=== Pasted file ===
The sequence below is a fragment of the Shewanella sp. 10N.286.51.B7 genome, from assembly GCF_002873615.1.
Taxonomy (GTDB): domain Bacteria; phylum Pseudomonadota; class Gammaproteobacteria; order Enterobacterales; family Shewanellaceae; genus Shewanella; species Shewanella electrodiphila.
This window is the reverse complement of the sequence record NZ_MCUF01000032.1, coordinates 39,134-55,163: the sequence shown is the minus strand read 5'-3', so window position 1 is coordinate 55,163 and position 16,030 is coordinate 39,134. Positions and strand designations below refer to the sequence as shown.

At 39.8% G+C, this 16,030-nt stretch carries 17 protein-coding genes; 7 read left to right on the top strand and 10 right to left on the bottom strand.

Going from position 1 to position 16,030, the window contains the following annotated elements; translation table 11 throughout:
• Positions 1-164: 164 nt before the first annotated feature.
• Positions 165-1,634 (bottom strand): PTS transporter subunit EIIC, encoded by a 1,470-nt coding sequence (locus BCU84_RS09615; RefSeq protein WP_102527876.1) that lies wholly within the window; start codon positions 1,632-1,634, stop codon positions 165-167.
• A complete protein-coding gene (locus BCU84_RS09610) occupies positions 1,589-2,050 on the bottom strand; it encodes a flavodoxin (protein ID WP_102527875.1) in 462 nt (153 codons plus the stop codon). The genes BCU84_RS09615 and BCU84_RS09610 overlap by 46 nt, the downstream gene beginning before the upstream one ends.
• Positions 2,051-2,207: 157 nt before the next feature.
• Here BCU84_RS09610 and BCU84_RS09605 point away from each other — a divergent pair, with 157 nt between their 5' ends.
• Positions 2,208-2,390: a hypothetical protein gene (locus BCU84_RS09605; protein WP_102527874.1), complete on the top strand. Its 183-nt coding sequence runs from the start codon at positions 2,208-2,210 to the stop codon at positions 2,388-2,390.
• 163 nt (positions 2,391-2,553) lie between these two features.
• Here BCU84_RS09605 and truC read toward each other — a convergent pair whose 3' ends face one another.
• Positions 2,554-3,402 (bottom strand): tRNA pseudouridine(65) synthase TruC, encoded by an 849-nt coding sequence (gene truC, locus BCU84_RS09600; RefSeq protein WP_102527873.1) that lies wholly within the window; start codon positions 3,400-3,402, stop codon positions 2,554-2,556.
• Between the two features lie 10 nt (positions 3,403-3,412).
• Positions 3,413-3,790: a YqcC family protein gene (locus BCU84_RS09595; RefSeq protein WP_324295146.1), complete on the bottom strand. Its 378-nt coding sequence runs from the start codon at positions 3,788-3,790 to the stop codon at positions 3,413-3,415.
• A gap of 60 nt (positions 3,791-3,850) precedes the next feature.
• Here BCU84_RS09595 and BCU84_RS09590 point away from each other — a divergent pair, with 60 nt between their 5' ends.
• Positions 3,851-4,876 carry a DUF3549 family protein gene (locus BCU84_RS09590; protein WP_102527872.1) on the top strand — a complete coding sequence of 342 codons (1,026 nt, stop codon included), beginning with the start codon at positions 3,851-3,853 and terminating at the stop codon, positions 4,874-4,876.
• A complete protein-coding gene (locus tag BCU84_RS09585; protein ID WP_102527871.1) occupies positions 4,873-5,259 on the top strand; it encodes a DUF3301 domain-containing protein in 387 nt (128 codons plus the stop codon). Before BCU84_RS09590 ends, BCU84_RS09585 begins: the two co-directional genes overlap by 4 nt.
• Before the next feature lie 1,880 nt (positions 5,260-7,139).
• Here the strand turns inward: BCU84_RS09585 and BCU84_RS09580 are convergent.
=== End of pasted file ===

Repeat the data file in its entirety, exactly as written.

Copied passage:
The sequence below is a fragment of the Shewanella sp. 10N.286.51.B7 genome, from assembly GCF_002873615.1.
Taxonomy (GTDB): domain Bacteria; phylum Pseudomonadota; class Gammaproteobacteria; order Enterobacterales; family Shewanellaceae; genus Shewanella; species Shewanella electrodiphila.
This window is the reverse complement of the sequence record NZ_MCUF01000032.1, coordinates 39,134-55,163: the sequence shown is the minus strand read 5'-3', so window position 1 is coordinate 55,163 and position 16,030 is coordinate 39,134. Positions and strand designations below refer to the sequence as shown.

At 39.8% G+C, this 16,030-nt stretch carries 17 protein-coding genes; 7 read left to right on the top strand and 10 right to left on the bottom strand.

Going from position 1 to position 16,030, the window contains the following annotated elements; translation table 11 throughout:
• Positions 1-164: 164 nt before the first annotated feature.
• Positions 165-1,634 (bottom strand): PTS transporter subunit EIIC, encoded by a 1,470-nt coding sequence (locus BCU84_RS09615; RefSeq protein WP_102527876.1) that lies wholly within the window; start codon positions 1,632-1,634, stop codon positions 165-167.
• A complete protein-coding gene (locus BCU84_RS09610) occupies positions 1,589-2,050 on the bottom strand; it encodes a flavodoxin (protein ID WP_102527875.1) in 462 nt (153 codons plus the stop codon). The genes BCU84_RS09615 and BCU84_RS09610 overlap by 46 nt, the downstream gene beginning before the upstream one ends.
• Positions 2,051-2,207: 157 nt before the next feature.
• Here BCU84_RS09610 and BCU84_RS09605 point away from each other — a divergent pair, with 157 nt between their 5' ends.
• Positions 2,208-2,390: a hypothetical protein gene (locus BCU84_RS09605; protein WP_102527874.1), complete on the top strand. Its 183-nt coding sequence runs from the start codon at positions 2,208-2,210 to the stop codon at positions 2,388-2,390.
• 163 nt (positions 2,391-2,553) lie between these two features.
• Here BCU84_RS09605 and truC read toward each other — a convergent pair whose 3' ends face one another.
• Positions 2,554-3,402 (bottom strand): tRNA pseudouridine(65) synthase TruC, encoded by an 849-nt coding sequence (gene truC, locus BCU84_RS09600; RefSeq protein WP_102527873.1) that lies wholly within the window; start codon positions 3,400-3,402, stop codon positions 2,554-2,556.
• Between the two features lie 10 nt (positions 3,403-3,412).
• Positions 3,413-3,790: a YqcC family protein gene (locus BCU84_RS09595; RefSeq protein WP_324295146.1), complete on the bottom strand. Its 378-nt coding sequence runs from the start codon at positions 3,788-3,790 to the stop codon at positions 3,413-3,415.
• A gap of 60 nt (positions 3,791-3,850) precedes the next feature.
• Here BCU84_RS09595 and BCU84_RS09590 point away from each other — a divergent pair, with 60 nt between their 5' ends.
• Positions 3,851-4,876 carry a DUF3549 family protein gene (locus BCU84_RS09590; protein WP_102527872.1) on the top strand — a complete coding sequence of 342 codons (1,026 nt, stop codon included), beginning with the start codon at positions 3,851-3,853 and terminating at the stop codon, positions 4,874-4,876.
• A complete protein-coding gene (locus tag BCU84_RS09585; protein ID WP_102527871.1) occupies positions 4,873-5,259 on the top strand; it encodes a DUF3301 domain-containing protein in 387 nt (128 codons plus the stop codon). Before BCU84_RS09590 ends, BCU84_RS09585 begins: the two co-directional genes overlap by 4 nt.
• Before the next feature lie 1,880 nt (positions 5,260-7,139).
• Here the strand turns inward: BCU84_RS09585 and BCU84_RS09580 are convergent.